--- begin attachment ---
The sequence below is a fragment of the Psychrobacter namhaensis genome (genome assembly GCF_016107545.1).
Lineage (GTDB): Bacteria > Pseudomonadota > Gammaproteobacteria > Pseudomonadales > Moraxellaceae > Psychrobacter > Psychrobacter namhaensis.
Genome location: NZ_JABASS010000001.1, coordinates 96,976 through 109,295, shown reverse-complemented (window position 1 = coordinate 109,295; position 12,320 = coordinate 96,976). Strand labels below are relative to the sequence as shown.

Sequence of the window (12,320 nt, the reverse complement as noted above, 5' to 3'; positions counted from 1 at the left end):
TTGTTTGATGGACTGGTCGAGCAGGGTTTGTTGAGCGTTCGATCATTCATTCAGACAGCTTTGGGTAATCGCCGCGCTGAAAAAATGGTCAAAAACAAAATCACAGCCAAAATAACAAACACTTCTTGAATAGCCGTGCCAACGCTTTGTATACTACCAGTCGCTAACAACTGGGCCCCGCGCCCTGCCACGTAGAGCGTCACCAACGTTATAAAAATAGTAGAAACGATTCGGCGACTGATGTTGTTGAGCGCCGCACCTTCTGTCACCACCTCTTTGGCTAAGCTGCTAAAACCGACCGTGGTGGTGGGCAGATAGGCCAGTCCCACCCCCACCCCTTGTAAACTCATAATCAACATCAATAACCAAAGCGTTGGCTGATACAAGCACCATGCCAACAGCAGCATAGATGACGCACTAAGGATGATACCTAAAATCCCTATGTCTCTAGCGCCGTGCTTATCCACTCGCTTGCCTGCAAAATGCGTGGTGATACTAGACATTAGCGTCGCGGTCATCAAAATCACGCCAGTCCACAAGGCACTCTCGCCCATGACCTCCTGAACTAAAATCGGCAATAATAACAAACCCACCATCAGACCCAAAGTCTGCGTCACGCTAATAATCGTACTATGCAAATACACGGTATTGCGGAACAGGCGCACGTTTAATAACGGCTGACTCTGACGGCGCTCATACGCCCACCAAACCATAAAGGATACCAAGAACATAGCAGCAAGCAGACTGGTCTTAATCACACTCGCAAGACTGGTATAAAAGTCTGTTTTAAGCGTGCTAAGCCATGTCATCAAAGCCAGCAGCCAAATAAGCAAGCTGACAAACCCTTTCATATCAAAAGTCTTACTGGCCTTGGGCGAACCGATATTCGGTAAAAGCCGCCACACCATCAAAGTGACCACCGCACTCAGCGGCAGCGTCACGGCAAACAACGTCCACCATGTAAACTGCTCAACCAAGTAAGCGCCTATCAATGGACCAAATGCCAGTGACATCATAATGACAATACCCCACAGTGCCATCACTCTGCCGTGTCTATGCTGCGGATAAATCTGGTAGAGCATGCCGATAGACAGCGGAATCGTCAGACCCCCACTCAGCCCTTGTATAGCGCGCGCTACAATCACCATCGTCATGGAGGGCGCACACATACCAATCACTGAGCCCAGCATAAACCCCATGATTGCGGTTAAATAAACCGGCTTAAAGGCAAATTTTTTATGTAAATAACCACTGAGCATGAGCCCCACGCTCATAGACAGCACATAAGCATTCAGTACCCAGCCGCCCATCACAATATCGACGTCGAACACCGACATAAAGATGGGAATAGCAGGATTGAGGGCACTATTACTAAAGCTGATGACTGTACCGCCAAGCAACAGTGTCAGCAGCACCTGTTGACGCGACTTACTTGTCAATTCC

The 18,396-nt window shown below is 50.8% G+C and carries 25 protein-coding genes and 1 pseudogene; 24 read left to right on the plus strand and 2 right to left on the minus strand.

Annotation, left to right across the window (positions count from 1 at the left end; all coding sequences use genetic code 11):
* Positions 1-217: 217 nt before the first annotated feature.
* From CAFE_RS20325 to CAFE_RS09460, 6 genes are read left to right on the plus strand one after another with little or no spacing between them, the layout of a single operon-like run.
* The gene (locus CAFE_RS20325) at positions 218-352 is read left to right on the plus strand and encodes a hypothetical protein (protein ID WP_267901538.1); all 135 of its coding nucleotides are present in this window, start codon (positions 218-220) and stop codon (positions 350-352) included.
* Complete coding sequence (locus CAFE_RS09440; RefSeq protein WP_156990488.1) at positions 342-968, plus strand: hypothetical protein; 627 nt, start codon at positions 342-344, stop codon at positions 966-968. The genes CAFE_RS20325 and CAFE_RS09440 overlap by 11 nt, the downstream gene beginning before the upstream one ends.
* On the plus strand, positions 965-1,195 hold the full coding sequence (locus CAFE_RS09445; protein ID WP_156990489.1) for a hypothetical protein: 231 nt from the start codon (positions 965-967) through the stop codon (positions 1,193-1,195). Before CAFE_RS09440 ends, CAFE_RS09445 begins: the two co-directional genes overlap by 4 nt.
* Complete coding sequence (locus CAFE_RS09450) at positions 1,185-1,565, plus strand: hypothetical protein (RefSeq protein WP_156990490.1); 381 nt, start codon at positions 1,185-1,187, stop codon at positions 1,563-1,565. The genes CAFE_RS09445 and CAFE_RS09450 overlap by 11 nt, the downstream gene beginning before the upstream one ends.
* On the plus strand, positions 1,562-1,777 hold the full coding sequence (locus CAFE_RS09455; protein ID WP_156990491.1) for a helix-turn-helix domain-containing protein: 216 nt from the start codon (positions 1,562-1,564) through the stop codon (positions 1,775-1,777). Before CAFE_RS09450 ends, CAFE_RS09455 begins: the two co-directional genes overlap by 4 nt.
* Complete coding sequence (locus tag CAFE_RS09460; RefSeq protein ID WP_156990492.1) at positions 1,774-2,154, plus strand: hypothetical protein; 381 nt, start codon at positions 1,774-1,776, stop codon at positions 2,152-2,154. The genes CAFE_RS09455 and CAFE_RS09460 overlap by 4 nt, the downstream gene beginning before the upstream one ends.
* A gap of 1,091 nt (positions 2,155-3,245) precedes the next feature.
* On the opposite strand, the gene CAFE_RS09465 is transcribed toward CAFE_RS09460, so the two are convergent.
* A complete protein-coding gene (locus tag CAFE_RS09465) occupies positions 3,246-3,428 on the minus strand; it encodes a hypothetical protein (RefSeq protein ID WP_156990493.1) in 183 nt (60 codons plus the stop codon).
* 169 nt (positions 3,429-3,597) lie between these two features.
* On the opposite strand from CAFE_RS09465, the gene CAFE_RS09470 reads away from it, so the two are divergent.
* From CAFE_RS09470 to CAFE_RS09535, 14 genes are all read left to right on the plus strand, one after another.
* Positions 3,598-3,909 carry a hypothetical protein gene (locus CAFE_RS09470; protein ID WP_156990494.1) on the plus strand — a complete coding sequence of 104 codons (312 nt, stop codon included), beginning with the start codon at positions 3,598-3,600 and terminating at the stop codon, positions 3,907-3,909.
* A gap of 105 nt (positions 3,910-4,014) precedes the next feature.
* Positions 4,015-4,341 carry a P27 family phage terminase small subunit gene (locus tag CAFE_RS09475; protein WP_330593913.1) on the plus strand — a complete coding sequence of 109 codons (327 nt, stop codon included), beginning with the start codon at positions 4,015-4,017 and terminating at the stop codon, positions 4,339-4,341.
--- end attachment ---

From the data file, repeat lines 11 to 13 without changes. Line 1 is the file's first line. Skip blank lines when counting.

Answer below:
* Complete coding sequence (locus CAFE_RS09440; RefSeq protein WP_156990488.1) at positions 342-968, plus strand: hypothetical protein; 627 nt, start codon at positions 342-344, stop codon at positions 966-968. The genes CAFE_RS20325 and CAFE_RS09440 overlap by 11 nt, the downstream gene beginning before the upstream one ends.
* On the plus strand, positions 965-1,195 hold the full coding sequence (locus CAFE_RS09445; protein ID WP_156990489.1) for a hypothetical protein: 231 nt from the start codon (positions 965-967) through the stop codon (positions 1,193-1,195). Before CAFE_RS09440 ends, CAFE_RS09445 begins: the two co-directional genes overlap by 4 nt.
* Complete coding sequence (locus CAFE_RS09450) at positions 1,185-1,565, plus strand: hypothetical protein (RefSeq protein WP_156990490.1); 381 nt, start codon at positions 1,185-1,187, stop codon at positions 1,563-1,565. The genes CAFE_RS09445 and CAFE_RS09450 overlap by 11 nt, the downstream gene beginning before the upstream one ends.